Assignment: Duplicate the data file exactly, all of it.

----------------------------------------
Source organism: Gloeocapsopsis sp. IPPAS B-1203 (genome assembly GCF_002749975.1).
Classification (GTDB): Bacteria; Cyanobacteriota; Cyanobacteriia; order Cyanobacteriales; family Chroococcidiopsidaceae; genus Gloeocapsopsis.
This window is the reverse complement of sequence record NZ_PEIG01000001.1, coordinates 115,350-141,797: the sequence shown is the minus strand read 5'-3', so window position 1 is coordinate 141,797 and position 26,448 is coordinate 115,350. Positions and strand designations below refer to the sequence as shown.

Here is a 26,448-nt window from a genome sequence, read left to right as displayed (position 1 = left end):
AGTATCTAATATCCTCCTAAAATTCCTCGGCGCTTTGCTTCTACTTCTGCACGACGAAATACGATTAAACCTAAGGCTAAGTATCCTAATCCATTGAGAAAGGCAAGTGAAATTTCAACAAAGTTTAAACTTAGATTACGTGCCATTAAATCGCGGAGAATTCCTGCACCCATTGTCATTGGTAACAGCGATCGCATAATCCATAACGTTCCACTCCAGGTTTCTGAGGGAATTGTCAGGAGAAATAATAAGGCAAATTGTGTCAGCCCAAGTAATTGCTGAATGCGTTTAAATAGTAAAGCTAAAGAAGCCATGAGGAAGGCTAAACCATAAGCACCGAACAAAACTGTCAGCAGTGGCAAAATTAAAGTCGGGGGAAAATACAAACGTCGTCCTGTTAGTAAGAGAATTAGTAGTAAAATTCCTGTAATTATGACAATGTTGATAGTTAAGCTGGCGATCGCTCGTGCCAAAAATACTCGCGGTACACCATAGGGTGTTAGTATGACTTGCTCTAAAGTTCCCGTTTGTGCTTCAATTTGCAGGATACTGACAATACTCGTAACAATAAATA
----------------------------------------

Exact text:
Source organism: Gloeocapsopsis sp. IPPAS B-1203 (genome assembly GCF_002749975.1).
Classification (GTDB): Bacteria; Cyanobacteriota; Cyanobacteriia; order Cyanobacteriales; family Chroococcidiopsidaceae; genus Gloeocapsopsis.
This window is the reverse complement of sequence record NZ_PEIG01000001.1, coordinates 115,350-141,797: the sequence shown is the minus strand read 5'-3', so window position 1 is coordinate 141,797 and position 26,448 is coordinate 115,350. Positions and strand designations below refer to the sequence as shown.

Here is a 26,448-nt window from a genome sequence, read left to right as displayed (position 1 = left end):
AGTATCTAATATCCTCCTAAAATTCCTCGGCGCTTTGCTTCTACTTCTGCACGACGAAATACGATTAAACCTAAGGCTAAGTATCCTAATCCATTGAGAAAGGCAAGTGAAATTTCAACAAAGTTTAAACTTAGATTACGTGCCATTAAATCGCGGAGAATTCCTGCACCCATTGTCATTGGTAACAGCGATCGCATAATCCATAACGTTCCACTCCAGGTTTCTGAGGGAATTGTCAGGAGAAATAATAAGGCAAATTGTGTCAGCCCAAGTAATTGCTGAATGCGTTTAAATAGTAAAGCTAAAGAAGCCATGAGGAAGGCTAAACCATAAGCACCGAACAAAACTGTCAGCAGTGGCAAAATTAAAGTCGGGGGAAAATACAAACGTCGTCCTGTTAGTAAGAGAATTAGTAGTAAAATTCCTGTAATTATGACAATGTTGATAGTTAAGCTGGCGATCGCTCGTGCCAAAAATACTCGCGGTACACCATAGGGTGTTAGTATGACTTGCTCTAAAGTTCCCGTTTGTGCTTCAATTTGCAGGATACTGACAATACTCGTAACAATAAATA